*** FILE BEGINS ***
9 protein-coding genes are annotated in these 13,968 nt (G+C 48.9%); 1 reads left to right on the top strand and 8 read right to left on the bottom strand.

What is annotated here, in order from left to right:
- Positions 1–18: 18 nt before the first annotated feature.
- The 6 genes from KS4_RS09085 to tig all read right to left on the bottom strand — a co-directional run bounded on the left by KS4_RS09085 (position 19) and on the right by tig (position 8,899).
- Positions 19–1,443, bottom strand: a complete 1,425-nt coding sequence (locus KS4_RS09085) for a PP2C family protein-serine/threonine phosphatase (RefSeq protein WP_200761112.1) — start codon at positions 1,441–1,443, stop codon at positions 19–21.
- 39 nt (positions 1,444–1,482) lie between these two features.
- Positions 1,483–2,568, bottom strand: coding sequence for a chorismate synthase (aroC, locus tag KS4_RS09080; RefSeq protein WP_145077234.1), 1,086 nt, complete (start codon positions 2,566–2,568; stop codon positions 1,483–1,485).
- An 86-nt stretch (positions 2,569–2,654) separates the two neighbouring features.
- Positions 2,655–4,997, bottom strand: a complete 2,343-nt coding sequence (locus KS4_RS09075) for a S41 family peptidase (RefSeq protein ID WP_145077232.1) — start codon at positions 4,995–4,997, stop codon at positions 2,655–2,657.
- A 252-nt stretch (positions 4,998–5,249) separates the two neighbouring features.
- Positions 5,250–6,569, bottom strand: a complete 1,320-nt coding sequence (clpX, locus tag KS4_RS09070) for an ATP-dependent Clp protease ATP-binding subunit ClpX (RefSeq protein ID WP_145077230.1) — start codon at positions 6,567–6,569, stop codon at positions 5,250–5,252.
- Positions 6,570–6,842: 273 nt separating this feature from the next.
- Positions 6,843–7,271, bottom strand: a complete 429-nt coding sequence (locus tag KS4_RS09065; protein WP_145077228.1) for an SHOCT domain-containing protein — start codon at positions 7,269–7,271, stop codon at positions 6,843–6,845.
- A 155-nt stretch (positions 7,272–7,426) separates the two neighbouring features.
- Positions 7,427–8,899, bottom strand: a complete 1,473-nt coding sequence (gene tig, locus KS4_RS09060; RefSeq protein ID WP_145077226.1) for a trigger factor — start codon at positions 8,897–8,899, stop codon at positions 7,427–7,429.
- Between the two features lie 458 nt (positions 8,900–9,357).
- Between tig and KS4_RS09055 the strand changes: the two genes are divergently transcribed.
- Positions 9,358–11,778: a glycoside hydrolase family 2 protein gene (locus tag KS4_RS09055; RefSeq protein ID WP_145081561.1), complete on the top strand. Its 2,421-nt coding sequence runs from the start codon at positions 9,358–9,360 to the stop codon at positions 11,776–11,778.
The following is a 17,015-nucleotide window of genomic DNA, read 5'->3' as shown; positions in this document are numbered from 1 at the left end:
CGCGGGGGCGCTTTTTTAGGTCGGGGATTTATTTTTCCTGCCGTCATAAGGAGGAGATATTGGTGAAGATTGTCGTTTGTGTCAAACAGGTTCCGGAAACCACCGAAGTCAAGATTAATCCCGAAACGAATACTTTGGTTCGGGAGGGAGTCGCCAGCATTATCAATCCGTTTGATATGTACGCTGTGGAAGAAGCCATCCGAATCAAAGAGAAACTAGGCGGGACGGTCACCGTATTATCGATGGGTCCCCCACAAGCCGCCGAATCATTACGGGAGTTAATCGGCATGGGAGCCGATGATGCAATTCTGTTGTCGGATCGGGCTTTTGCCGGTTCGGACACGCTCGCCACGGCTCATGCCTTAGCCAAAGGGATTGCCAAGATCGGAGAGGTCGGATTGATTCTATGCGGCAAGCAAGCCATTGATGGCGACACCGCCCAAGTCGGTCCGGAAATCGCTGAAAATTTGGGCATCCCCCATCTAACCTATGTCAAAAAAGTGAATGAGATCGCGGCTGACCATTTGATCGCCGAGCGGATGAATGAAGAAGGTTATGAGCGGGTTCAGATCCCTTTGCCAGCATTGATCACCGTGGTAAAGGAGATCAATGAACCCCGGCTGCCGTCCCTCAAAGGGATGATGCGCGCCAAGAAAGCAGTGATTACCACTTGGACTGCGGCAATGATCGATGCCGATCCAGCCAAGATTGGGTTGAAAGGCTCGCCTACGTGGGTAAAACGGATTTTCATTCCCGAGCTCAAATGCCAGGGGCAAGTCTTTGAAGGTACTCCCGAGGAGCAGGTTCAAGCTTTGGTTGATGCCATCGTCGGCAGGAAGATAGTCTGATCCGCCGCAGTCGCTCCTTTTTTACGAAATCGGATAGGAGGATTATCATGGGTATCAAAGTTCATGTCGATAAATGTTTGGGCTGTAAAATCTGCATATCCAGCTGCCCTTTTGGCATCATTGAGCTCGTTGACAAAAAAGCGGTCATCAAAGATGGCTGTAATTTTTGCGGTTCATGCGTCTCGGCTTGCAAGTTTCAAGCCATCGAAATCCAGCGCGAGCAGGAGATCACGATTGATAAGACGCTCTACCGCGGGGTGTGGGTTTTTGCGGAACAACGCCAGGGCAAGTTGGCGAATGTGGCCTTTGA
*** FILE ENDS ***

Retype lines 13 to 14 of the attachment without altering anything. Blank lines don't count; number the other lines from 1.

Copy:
- Positions 6,843–7,271, bottom strand: a complete 429-nt coding sequence (locus tag KS4_RS09065; protein WP_145077228.1) for an SHOCT domain-containing protein — start codon at positions 7,269–7,271, stop codon at positions 6,843–6,845.
- A 155-nt stretch (positions 7,272–7,426) separates the two neighbouring features.